Parade Magazine (June 2008)

IT’S ALL A HAPPY ACCIDENT

In this week’s issue of PARADE, Christian Bale talks to Jeanne Wolf about parenting, privacy and “kindred spirit” Heath Ledger. Below, the actor reveals what he’s learned from playing Batman and how he copes with success .

Christian Bale has had the talent and the luck to play a wide range of characters, both lovable and unfathomably despicable. The Dark Knight, the follow-up to the hugely successful Batman Begins, is his first sequel, and he surprised himself when he felt such enthusiasm to reprise his role as Gotham’s protector.

What have you learned about Bruce Wayne and about yourself in the years between Batman Begins and The Dark Knight? 

“About myself, I always remain the last person to know. But with Bruce, what we have is no longer the angry, young man. We have somebody who now finds himself confronted with the responsibilities of power, not the pursuit of it.  He has been surprised by the fact that this is clearly not going to be an endeavor with a finite ending. What Batman is all about is a double-sided edge; there’s a duality to this character, which makes him still interesting to play in the sequel—I hope in a third. And I’m working with people who are going to inspire but also demand that I come up with something new. I do love the unknown, but there’s more to investigate in Bruce Wayne and Batman.”

Now you are not only going to be compared to every Batman that came before you, but with your own portrayal as well. 

“Right. I’ve always enjoyed that challenge, anyway. I don’t know if I will grow out of it one day. But I still have a love of just being perverse. I don’t mean to waste other people’s time by being perverse just for the sake of it. But it can be bloody enjoyable at times.”

Superheroes are on the scene in a big way. We seem to be in a time when we want some security, someone to save us. 

“I always feel completely oblivious to any Zeitgeist that’s coming on. Whenever people talk in those terms, I feel absolutely lost. I know certainly what intrigues me. Most of the time, I tend to think it’s complete coincidence if other people are interested in it as well. I do find the man that I play, although he’s certainly in the superhero pantheon, is the most questionable of superheroes as he doesn’t have special powers whatsoever. I think the others may well question his legitimacy to be a member of the club.”

Michael Caine is back as Alfred. How would you describe his influence on you? 

“Michael is grace under fire. When I think about him, I think about surfing, which is all effort for me, I get out and battle the waves and I’m exhausting myself. Then you see people who are riding multiple waves in the time it’s taken me to fight out there and feel like I’m drowning. Michael’s like that. He makes it look effortless.”

You can’t talk about Batman without discussing the famous suit, and you’ve been candid about your complaints. Have they done anything to make it more comfortable? 

“Thank God, yes, they have. I’m so appreciative of that. The first movie was like having a vice tightened around my skull for months on end. Which I convinced myself only helped me to portray the rage that this alter ego, Batman, felt. I thankfully discovered that I didn’t need that vice squeezing my head to portray that rage this time around. They were able to make that a whole lot more comfortable.”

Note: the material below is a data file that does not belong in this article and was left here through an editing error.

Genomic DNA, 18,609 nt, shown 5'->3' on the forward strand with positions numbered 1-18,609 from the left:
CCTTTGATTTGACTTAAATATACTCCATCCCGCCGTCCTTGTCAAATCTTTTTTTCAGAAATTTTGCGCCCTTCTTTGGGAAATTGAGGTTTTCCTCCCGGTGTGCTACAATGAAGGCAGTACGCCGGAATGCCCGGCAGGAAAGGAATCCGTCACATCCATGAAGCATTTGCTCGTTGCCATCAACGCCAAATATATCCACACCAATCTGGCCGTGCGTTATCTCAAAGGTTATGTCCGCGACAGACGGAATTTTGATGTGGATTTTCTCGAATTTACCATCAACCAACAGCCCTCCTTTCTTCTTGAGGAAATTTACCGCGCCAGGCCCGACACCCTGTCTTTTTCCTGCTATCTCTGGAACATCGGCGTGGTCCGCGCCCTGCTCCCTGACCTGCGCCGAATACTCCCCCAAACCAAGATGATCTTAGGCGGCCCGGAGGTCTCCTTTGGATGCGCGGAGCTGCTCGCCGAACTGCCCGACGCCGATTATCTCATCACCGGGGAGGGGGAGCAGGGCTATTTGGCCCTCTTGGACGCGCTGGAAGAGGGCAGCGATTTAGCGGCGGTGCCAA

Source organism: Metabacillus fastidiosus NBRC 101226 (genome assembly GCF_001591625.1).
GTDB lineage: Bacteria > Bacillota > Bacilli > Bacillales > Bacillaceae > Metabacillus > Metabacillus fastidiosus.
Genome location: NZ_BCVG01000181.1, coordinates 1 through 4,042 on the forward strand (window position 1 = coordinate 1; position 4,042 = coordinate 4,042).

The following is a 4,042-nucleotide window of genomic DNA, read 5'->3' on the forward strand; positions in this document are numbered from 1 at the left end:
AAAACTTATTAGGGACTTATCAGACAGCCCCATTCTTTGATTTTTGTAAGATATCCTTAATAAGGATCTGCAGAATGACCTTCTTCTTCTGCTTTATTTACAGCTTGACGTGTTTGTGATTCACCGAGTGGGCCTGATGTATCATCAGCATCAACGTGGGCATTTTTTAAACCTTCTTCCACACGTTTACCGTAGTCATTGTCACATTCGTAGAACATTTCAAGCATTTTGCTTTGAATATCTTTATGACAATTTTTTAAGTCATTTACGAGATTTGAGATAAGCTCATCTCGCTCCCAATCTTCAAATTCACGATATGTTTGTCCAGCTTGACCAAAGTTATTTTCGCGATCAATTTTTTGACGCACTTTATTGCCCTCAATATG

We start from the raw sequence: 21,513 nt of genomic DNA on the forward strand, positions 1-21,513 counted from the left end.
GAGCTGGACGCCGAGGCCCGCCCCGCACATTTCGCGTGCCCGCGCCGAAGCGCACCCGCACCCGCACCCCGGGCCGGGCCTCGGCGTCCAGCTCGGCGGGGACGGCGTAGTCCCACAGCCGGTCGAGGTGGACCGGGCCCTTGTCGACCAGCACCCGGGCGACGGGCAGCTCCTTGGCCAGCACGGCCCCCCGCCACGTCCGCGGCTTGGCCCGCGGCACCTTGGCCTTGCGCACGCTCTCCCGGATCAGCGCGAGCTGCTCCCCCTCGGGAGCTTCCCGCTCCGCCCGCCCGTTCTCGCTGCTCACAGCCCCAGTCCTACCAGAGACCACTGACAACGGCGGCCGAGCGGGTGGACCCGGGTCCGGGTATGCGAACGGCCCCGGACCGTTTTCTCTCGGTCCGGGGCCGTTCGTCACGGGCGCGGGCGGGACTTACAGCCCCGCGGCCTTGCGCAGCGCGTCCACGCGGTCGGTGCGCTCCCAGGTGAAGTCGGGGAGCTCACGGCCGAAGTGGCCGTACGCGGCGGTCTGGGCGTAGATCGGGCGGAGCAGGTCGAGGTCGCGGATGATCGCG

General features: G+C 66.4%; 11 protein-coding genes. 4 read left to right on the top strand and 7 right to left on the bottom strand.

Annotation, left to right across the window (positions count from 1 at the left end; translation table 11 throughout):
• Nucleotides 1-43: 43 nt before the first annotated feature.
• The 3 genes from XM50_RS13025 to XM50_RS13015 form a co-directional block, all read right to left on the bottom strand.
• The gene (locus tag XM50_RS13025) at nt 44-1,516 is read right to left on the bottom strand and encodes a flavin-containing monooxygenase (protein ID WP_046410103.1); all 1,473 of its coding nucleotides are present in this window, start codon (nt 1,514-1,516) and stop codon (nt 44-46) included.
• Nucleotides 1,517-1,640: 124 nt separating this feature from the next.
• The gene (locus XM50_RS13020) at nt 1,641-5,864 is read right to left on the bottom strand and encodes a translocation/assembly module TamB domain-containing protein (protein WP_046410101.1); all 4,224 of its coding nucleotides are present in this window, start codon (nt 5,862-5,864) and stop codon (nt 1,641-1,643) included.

So you have an air-conditioned Batsuit? 

“It was nothing so advanced as that. It was just material that was able to breathe a little, so that I wasn’t leaving the puddles of sweat behind me if I stood still for longer than 30 seconds.”

Is success hard to cope with for you as it is with so many stars? 

“I don’t feel qualified to talk about that yet — not in my professional life. I can’t say that I’ve completely experienced that feeling yet. I would hope that there would still be a fire if I did feel like I had achieved what I’d set out to. But maybe what helps is that I have no idea what I’ve set out to achieve, so I’ll never know when I’ve gotten there. And so I won’t have a sense of having conquered it.”

Tell me about agreeing to do the next Terminator. 

“I’ve always had two varying degrees of success, and I’m not talking about anything to do with box office. I’m talking about my own parameters. You know, an interest in attempting in a wide variety of stories. I never desired to be a big studio movie actor, action actor. I’ve never desired to be a serious independent movie actor. I enjoy all of those. It depends on what mood I’m in. And therefore, I will try to bend those stories into becoming something that I can enjoy myself, varying degrees of success with that. We have an opportunity with it for a continuation, but also a reinvention, and I have to say, much the same way in my mind as we have with Batman. And beyond that I won’t say anymore because we’re just starting.”

People take you very seriously because you’re such a good artist. Do you enjoy having some of the privileges that go with being a leading man? 

“Of course. And I never forget that. But that’s in keeping with the kind of ups and down that I was accustomed to in growing up, that I don’t take it for granted. And I don’t see it as something that I’m entitled to. I see myself as a lucky bastard. And for some reason, hey, I get to enjoy these things. Is that always going to last? I have no idea. And the day I start believing it’s always going to last will probably be the day it’s all gone. And, you know, that to me is the definition of a lucky bastard. Because there was no big plan here whatsoever. It’s all a happy accident.”

By Jeanne Wolf.